Posts filed under “Energy”
Click to enlarge Source: Bloomberg The huge finds in Natural Gas and historically low prices on a per BTU basis is driving more more big energy consumers away from Crude Oil. This could lead to a global plateau in Oil demand by the end of the decade, according to Seth Kleinman, the head of…Read More
The Japanese PM, Mr Abe, has repeated on Japanese TV this weekend that he expects the BoJ to confirm a policy to raise inflation to 2.0%, in the medium term. Given his continuing statements, a rejection of such a policy will be a major blow. However, recent comments by the current BoJ governor suggest that…Read More
Tepco – and West Coast of America – Slammed with Radiation We’ve documented the spread of radiation from Fukushima to Tokyo for a year and a half. See this, this, this, this, this and this. Unfortunately, as the following recent headlines from Ene News show, things are only getting worse: Tokyo area turned out to…Read More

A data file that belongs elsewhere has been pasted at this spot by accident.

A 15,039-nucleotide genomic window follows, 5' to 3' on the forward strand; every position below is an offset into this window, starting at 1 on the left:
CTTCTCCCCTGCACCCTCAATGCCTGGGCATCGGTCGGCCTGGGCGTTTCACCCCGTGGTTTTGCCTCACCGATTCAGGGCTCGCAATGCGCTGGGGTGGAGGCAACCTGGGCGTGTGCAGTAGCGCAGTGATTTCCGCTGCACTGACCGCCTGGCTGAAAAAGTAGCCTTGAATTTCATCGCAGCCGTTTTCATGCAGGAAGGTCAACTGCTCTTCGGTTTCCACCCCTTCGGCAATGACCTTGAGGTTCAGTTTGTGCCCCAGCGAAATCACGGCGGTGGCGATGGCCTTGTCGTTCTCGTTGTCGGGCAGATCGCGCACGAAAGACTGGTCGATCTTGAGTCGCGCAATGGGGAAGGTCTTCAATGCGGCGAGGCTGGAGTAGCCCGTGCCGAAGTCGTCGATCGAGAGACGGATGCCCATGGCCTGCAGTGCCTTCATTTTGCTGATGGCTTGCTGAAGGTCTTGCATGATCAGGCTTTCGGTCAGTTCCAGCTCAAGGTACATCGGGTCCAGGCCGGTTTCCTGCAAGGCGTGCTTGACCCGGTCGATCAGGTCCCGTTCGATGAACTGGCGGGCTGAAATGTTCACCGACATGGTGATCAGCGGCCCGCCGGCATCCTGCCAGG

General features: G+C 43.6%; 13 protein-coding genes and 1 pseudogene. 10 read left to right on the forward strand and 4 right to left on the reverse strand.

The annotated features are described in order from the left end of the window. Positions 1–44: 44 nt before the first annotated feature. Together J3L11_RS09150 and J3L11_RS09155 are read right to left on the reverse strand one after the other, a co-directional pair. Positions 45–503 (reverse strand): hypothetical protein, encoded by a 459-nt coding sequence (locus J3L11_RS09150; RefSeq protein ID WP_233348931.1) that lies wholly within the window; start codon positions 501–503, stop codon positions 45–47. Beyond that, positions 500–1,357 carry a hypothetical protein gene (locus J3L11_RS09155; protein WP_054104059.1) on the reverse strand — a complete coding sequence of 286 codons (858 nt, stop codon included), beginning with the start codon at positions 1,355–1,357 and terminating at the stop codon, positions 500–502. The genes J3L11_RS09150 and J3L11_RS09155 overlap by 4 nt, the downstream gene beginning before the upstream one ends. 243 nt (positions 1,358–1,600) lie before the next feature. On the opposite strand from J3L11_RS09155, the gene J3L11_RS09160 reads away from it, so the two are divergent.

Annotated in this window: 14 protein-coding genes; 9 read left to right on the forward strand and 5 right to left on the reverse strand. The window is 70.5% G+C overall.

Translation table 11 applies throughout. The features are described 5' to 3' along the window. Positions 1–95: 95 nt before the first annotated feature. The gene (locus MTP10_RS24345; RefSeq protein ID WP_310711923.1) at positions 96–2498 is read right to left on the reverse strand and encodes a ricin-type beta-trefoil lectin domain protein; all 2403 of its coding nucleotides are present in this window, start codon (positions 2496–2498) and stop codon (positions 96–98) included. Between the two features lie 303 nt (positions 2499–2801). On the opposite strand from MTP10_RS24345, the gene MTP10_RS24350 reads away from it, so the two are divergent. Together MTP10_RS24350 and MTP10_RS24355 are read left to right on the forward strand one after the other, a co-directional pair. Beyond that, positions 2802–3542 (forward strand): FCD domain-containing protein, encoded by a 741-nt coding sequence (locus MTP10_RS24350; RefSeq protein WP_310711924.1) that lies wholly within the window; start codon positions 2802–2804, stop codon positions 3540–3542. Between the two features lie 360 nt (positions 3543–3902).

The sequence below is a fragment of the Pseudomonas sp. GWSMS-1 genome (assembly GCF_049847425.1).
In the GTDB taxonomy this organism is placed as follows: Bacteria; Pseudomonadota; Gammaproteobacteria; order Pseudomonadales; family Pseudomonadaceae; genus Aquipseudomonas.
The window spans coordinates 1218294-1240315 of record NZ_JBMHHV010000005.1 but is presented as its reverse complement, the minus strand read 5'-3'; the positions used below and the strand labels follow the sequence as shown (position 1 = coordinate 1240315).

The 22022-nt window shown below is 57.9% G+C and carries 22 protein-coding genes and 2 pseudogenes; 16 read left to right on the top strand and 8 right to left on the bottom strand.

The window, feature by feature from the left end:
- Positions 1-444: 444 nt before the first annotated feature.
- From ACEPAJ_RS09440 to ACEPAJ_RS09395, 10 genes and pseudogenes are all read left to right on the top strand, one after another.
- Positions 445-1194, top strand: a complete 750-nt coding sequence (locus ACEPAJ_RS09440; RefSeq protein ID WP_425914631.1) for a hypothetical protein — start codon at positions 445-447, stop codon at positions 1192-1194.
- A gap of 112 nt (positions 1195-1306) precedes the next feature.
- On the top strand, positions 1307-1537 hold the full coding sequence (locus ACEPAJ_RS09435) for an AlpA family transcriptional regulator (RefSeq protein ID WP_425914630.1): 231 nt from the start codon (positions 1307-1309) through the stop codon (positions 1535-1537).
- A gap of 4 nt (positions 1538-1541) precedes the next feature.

Peak Oil or Peak Energy? – A Happy Solution
By John Mauldin
December 10, 2012
Looking Over My Shoulder
It Takes an Entrepreneur
The Line of Death
Get a Job
Not Everyone Can Run a Surplus
Peak Oil or Peak Energy? – A Happy Solution
New York, Cleveland, and Europe
A consistent theme in this letter has been the connections between items that may seem to be far removed from each other but are actually linked at the very core. If you push on one end you get a reaction in what would seem to be the most unlikely spots. Today we explore the connection between the fiscal deficit and energy policy. Everyone in Washington is starting to “get religion” about wanting to fix the deficit, with serious thinkers on all sides acknowledging that there must be reform and a path to a balanced budget. Burgeoning healthcare and Social Security costs are rightly pointed to as the problem, and entitlement reform will soon be front and center.